F ( X ) 3 / 2 x dx
0
1
x2
3 / 2 x
1
0
2 0
3 / 2 1 / 2 1
2
F (Y ) y 1 / 2 dy
1
2 2
y2 y

2 1 2 1
(2 1) (1 / 2 1 / 2) 1

1
E ( X ) x f x ( x) dx
0
1
x (3 / 2 x) dx
0
1
(3 / 2 x x 2 ) dx
0
1
3 / 2 x 2 x3

2 3 0
3/ 2 1
5 / 12
2 3
2
E (Y ) y f y ( y ) dy
1
2
y ( y 1 / 2) dy
1
2
y 2 y / 2 dy
1

y 3 / 3 1/ 4 y 2 1
2

(8 / 3 1) (1 / 3 1 / 4)
4 / 3 1 / 4 19 / 12
1
E ( X 2 ) x 2 f x ( x) dx
0
1
x 2 (3 / 2 x) dx
0
1
(3 / 2 x 2 x3 ) dx
0
1
3 / 2 x3
x 4 / 4
3 0
3 / 6 1/ 4 1/ 4

2
E (Y 2 ) y 2 f y ( y ) dy
1
2
y 2 ( y 1 / 2) dy
1
2
( y 3 y 2 / 2) dy
1

y 4 / 4 y3 / 6 1
2

(4 4 / 3) (1 / 4 1 / 6)
31 / 12

Var( X ) E ( X 2 ) ( E ( X ))2
1/ 4 (5 / 12)2 11/ 144

Var(Y ) E (Y 2 ) ( E (Y ))2
31 / 12 (19 / 12) 2
11 / 144
1 2
E ( XY ) xy f ( x, y ) dy dx
0 1
1 2
xy ( y x) dy dx
0 1
1 2
( xy 2 x 2 y ) dy dx
0 1

1
xy 3 / 3 x 2 y 2 / 2 1 dx
2

0
1
7 x / 3 3x 2 / 2 dx
0

1
7 x 2 / 6 x3 / 2 0
7 / 6 1/ 2 2 / 3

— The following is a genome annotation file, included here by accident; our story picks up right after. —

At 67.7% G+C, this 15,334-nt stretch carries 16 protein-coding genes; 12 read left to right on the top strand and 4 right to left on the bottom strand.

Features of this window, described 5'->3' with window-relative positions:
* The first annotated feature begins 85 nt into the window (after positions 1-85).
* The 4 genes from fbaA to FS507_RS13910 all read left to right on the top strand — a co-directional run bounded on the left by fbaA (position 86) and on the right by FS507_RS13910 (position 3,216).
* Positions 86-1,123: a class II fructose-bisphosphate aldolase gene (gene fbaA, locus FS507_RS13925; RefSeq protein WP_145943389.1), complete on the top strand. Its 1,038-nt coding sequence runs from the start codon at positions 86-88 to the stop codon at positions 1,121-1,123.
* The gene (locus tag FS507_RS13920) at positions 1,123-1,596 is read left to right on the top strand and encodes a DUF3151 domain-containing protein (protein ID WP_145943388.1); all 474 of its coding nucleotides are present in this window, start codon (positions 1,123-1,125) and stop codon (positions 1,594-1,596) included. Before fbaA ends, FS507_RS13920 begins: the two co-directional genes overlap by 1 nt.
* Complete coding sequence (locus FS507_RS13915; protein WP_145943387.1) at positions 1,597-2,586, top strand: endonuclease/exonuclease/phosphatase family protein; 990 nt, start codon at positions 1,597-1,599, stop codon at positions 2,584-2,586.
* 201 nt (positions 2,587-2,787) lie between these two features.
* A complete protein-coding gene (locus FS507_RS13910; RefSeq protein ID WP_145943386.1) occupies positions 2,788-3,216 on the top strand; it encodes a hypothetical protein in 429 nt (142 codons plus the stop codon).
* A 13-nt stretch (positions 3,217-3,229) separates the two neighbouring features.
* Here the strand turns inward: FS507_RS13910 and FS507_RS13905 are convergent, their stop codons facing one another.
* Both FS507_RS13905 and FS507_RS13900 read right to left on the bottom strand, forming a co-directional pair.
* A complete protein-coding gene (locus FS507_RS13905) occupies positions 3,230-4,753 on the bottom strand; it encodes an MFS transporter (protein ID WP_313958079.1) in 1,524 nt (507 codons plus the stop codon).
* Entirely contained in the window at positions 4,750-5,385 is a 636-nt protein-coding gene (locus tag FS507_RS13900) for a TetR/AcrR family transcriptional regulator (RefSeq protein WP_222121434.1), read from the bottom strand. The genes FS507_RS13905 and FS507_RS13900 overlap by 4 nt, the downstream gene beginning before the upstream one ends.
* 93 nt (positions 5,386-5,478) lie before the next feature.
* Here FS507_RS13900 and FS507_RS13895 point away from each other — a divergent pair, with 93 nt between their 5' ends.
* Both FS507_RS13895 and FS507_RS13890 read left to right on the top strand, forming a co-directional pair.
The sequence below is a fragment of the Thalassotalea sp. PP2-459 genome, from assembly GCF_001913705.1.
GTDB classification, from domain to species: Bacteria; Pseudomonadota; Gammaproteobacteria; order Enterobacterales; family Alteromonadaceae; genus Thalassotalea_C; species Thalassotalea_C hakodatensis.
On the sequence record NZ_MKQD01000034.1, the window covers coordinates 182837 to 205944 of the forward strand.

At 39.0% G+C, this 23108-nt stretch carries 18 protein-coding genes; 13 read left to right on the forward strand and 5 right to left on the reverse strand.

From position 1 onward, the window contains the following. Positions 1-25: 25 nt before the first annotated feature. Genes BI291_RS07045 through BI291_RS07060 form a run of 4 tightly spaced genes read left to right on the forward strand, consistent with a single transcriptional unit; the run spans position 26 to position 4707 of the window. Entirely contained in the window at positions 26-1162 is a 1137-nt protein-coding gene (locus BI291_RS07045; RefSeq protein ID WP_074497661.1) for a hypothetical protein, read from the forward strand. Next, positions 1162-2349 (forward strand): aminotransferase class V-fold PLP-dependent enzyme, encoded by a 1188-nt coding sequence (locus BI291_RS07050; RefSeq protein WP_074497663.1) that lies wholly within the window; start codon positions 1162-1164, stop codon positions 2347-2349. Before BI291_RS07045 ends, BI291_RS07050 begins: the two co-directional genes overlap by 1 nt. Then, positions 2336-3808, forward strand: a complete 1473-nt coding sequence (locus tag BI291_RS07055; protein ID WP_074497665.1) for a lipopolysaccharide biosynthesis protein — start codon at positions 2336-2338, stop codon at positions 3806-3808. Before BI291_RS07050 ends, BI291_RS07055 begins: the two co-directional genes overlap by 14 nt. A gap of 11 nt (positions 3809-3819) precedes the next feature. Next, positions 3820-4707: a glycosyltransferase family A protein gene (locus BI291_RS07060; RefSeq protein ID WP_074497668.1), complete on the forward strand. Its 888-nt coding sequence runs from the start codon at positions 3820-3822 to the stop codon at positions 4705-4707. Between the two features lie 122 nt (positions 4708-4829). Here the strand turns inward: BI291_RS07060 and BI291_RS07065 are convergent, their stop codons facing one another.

Cov ( X , Y ) E ( XY ) E ( X ) . E (Y )
2 / 3 5 / 12 * 19 / 12
1 / 144

Cov ( X , Y )
Cor ( X , Y )
Var( X ) .Var(Y )
1 / 144

11 / 144 * 11 / 144
1 / 11
5)
1. N = number of RNs = 20
2. let a to be the number of runs. Runs are:
+--+--+--+-+-+--++-
and hence, a = 14

2N 1
a
3. Calculate 3
16 N 29
a2
90

39
a 13
3
291
a2 3.233
90

a a
Z0 ~ N 0,1
4. Calculate a

14 13 1
Z0 0.5562
3.233 1.798

5. If -z0.05/2 <= Z0 <= z0.05/2; where is the significance level, we will accept H0 and
our sequence passes the independence test. Otherwise, we reject it

Z0.025 = 1.96 , - Z0.025 = - 1.96 , and Z0 = 0.556 . Z0 lies between Z0.025 and - Z0.025 and

hence, H0 is accepted and the sequence of RNs passes the test of independence